App to read the language you want in your own tongue

You understand Punjabi perfectly well, but cannot read Gurmukhi, or are fluent in Bengali but cannot read Bangla, and ditto for English. Well, despair not. An app is here to help you read your preferred text, transliterated in the language of your choice.

The app is designed to overcome such reading problems, including among children.

With the app, which can be installed on computers or on smartphones, a person can easily read a Punjabi newspaper transliterated in the Devanagri, or Hindi, script or even English.

The app is presently available in a combination of 12 Indian languages – including Hindi, Bengali, Gurmukhi, Gujarati, Urdu, Oriya, Tamil, Telugu, Kannada and Malayalam, as well as English

The app can be used for any online content, like newspapers, e-books, websites in regional languages and government circulars and documents.

“We are in talks with the Gujarat Vidyapeeth to bring out books in the Devanagri script transliterated in Gujarati through the app,” Rajiv Nag, Chief Facilitator,, told IANS

“They will use our app and use it to do the transliteration,” said Nag, also CEO Innovative Apps Pvt Ltd, that has developed the app.

The app can also be used for offline versions that would be useful in the publishing industry, says Nag

Publishers could provide the app to readers for an additional sum of money.

The company is in talks with several universities and schools and is providing the app to students for Rs 200 ($3). “In Madhya Pradesh, we have sold the online school version to over 10,000 students,” said Nag, adding that in Google Playstore the app costs $20.

The app, including the school version, comes with an option to get meanings of words, and also connotations. A student while reading an English text in Devnagari or Gujarati or Bengali script can easily go to the ‘meanings’ button to get the meaning of big words.

According to Nag, a major advantage of transliteration is that it helps in learning the language. He says many of the teachers in Madhya Pradesh schools where the app is being used have come out with favourable reports on the improvement in English among the children.

“Students in Tier II or III towns know a smattering of English. This app will help them improve their knowledge of English and also encourage them to read the language seamlessly,” he added.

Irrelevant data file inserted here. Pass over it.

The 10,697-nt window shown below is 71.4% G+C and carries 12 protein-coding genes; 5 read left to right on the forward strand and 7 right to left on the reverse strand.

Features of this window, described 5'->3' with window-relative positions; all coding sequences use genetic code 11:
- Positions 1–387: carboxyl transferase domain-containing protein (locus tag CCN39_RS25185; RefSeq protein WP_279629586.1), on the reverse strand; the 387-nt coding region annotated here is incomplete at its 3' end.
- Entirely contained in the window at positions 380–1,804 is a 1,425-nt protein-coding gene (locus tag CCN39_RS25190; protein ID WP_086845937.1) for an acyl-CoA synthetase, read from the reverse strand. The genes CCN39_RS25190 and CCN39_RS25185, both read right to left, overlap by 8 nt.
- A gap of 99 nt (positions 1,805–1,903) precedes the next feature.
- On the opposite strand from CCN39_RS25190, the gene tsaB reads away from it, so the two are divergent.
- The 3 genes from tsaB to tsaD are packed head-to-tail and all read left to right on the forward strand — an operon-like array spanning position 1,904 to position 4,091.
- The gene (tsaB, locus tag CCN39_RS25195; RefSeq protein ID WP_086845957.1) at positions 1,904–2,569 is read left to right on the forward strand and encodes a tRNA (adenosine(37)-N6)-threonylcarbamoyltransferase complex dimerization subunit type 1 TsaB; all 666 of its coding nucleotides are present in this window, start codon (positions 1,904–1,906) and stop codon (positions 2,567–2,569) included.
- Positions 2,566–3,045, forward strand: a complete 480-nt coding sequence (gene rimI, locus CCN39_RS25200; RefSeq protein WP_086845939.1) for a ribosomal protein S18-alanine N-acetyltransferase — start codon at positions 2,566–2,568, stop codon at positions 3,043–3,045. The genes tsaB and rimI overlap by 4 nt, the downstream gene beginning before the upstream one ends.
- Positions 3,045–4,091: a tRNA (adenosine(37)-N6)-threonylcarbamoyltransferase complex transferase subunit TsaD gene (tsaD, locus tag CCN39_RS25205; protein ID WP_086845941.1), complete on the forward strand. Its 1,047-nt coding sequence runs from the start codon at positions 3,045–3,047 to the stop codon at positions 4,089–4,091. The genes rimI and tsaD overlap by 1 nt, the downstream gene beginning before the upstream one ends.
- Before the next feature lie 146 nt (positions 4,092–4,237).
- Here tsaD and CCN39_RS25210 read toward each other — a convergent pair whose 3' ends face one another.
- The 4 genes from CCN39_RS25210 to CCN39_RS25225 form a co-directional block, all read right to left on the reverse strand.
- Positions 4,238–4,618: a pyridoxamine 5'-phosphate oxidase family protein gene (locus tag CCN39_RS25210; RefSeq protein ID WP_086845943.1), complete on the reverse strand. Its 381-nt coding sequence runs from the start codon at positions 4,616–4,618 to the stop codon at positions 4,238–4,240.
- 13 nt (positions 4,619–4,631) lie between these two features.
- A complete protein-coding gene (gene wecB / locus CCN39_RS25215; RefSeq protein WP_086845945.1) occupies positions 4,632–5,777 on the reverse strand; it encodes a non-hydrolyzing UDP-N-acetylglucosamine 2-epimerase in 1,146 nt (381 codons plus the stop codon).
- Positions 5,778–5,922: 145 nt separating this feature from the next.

The app for students provides short stories, especially on the Panchatantra and Mahabharata, for Classes 4, 5, 6. “The students are able to relate to it. We also have questions and answers at the bottom to help the students.”

The app, while providing the transliterated version on the right, also keeps the original text on the left, so that the reader can go back to the original if needed. This is aimed to make the student or reader more fluent in the language, he added.

Nag says many students in Madhya Pradesh where the app for reading English is in use have confirmed that their knowledge of the language has improved.

The app is being used by students in several schools in Guna, Madhya Pradesh, and in Bilaspur, Chhattisgarh.

The company has a 12-member technical team including language testers based in Bengaluru, Baroda, Kolkata and Delhi.

The Kolkata team works on the Assamese, Bangla, Oriya and Urdu languages, while the Delhi team works on the Hindi, and Punjabi language, he said.

The app will be brought out in printer friendly mode soon, in accordance with e-pub standards, said Nag.

The app can work with texts in HTML, MS Word and BFF (Binary File Format) and do the conversion.

The app can be used to read novels and books available in soft copy.

The newspaper industry is a big market which they are hoping to tap. The team is in touch with several newspapers, he said.

The app would be useful in reading any website, including government websites, he added.

Asked if it could be used on Kindle, Nag said that the Kindle technology is not in sync with others, and unless Kindle allows them access to their technology they would not be able to provide the app.